The number of government requests that Google has received to remove certain types of content, often politically charged, reached its highest level ever during the second half of 2012, the company reported Thursday.
For the period between July and December 2012, the company received 2285 government requests to remove 24,179 pieces of content, a 26 percent increase from the 1811 requests to remove 18,070 pieces of content that Google received during the first half of 2012, the company said in its latest Transparency Report.
“As we’ve gathered and released more data over time, it’s become increasingly clear that the scope of government attempts to censor content on Google services has grown,” Susan Infantino, Google’s legal director, said in a blog post. “In more places than ever, we’ve been asked by governments to remove political content that people post on our services,” she added.
How does information get removed?
Government-led data removal requests to Google can be made under a variety of circumstances. Content removals may be requested due to allegations of defamation, while others may be the result of allegations that the content violates local laws prohibiting hate speech or adult content, Google said. Also, the laws surrounding these issues vary by country, so the requests reflect the legal context of any given jurisdiction, the company explained.
Still, at close to 40 percent, defamation-related content has accounted for the majority of data removal requests since July 2010.
Privacy and security issues is the second-most-cited reason, at just under 20 percent. Other factors have included electoral law, government criticism, hate speech and religious offense.
For the most recent period ending last December, the nearly 1500 court orders Google received were responsible for the majority of its content removal requests. Executive-branch and police-initiated requests represented the balance.
In its analysis, Google points to three particular incidents during the second half of 2012. First, there was a sharp rise in requests from Brazil following last fall’s municipal elections, the company said. More than 300 of those requests were connected to violations of the Brazilian Electoral Code, which forbids defamation and commentary that offends candidates. Google says it is appealing many of these cases, however, on the grounds of freedom of expression under the country’s constitution.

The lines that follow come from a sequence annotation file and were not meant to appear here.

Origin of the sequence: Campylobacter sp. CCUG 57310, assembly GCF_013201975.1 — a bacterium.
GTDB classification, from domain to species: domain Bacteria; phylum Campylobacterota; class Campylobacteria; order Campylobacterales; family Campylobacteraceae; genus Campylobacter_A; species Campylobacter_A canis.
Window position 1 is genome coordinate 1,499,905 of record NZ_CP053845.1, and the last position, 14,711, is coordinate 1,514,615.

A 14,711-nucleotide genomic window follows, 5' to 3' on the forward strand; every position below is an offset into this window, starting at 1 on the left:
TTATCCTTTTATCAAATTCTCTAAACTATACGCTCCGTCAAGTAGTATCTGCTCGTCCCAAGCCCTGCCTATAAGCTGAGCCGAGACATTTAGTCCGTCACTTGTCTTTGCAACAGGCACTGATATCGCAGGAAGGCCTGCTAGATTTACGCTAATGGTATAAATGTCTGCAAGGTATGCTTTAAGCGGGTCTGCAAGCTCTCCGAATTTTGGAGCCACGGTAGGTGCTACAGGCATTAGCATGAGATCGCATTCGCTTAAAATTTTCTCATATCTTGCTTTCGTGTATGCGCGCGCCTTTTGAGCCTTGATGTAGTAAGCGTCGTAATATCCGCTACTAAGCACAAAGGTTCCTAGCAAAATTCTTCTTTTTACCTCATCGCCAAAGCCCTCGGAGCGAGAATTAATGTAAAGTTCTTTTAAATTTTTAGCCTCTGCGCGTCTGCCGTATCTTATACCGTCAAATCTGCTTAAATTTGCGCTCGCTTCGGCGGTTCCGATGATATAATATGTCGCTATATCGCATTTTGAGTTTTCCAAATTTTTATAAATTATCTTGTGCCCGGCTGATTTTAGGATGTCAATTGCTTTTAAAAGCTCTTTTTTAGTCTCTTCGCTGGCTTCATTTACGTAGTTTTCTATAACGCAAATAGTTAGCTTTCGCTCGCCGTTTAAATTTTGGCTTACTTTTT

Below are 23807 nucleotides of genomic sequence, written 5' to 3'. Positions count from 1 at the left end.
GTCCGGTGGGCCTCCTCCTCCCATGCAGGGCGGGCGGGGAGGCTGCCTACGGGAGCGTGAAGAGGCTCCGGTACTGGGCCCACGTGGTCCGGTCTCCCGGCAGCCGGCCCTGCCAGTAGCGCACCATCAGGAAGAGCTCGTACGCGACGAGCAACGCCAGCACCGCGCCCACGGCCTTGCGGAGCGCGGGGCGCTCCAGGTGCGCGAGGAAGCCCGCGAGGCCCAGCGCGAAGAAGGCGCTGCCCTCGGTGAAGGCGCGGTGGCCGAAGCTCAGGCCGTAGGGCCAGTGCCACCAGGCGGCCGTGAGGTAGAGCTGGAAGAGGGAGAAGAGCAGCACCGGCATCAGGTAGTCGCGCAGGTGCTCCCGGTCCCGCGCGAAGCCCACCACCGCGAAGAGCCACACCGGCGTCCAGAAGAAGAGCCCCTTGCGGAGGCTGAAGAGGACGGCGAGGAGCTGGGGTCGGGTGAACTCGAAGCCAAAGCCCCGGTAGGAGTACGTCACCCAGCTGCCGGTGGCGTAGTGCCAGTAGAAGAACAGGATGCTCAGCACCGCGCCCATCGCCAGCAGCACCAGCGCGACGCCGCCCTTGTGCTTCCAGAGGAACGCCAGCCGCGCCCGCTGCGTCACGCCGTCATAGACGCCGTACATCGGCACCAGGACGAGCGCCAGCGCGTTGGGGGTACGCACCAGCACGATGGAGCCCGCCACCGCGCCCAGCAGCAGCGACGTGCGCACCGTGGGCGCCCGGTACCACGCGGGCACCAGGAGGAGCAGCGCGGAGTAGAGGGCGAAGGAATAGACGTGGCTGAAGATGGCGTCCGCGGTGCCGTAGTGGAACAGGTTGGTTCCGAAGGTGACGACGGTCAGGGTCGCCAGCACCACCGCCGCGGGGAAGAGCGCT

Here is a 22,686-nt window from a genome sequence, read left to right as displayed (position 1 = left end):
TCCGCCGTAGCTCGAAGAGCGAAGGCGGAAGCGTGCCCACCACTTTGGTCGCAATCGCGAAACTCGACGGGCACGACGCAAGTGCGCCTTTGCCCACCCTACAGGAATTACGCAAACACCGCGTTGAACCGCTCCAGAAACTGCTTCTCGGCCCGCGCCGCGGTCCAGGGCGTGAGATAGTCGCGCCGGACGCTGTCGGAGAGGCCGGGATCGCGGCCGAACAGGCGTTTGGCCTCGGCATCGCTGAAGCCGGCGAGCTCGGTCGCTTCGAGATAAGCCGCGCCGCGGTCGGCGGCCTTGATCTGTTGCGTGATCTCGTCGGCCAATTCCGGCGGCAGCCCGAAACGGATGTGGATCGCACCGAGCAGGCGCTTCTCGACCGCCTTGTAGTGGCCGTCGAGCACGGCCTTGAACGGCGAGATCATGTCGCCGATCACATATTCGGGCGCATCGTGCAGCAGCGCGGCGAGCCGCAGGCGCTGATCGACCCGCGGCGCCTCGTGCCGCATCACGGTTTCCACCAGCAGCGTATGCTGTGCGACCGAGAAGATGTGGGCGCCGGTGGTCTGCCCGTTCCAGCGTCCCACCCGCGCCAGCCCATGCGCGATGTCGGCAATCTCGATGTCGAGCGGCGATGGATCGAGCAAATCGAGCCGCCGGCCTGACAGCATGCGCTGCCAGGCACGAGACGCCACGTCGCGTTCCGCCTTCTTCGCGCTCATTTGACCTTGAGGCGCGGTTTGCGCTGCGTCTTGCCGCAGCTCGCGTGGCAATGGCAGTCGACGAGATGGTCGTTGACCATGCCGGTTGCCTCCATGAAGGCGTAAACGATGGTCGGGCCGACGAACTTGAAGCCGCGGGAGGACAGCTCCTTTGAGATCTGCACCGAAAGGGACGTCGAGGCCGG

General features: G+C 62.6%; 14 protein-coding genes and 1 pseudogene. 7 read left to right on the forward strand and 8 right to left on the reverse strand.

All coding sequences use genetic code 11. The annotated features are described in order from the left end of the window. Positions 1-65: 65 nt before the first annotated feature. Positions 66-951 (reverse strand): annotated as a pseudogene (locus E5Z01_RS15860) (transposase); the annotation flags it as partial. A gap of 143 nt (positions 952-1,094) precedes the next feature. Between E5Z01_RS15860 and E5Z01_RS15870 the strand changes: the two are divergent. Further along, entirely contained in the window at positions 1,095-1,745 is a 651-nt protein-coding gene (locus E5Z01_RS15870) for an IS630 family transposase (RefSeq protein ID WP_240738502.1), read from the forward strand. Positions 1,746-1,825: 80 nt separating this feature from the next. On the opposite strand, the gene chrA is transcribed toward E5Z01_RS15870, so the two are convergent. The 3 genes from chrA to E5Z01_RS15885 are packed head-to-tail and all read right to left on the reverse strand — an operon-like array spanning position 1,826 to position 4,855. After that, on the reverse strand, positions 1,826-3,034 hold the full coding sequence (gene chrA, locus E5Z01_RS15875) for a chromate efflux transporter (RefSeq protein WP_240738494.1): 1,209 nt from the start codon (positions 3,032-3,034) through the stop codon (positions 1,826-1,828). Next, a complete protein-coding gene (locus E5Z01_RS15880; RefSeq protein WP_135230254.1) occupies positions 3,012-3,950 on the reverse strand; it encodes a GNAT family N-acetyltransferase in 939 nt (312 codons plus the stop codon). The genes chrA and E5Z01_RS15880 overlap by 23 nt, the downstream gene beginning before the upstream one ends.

There was also an increase of removal requests in Russia, where a new law to protect children from harmful Internet content was enacted last fall, by allowing the government to take certain sites offline. And, during the second half of 2012, Google also received inquiries from 20 countries regarding clips on YouTube of the movie “Innocence of Muslims,” which were within the company’s guidelines but still sparked legal complaints due to local laws, Google said.
In its biannual Transparency Report, Google also discloses real-time and historical traffic data outlining where and when disruptions have occurred to Google services. Pakistan, Bangladesh, Turkey, China, Morocco, and Iran comprise six regions with ongoing disruptions tied to Google’s YouTube, Blogger, Picasa photo album, and Google Earth sites.
At 21,389, the number of government requests to obtain user data, meanwhile, were roughly flat compared to the 20,938 requests obtained during the first six months of 2012. In its previous report, Google noted that user data requests of all kinds have increased by more than 70 percent since 2009.
Still, the information Google shares in its Transparency Report, which documents a range of government requests, constitutes “just a sliver of what happens on the Internet,” the company said.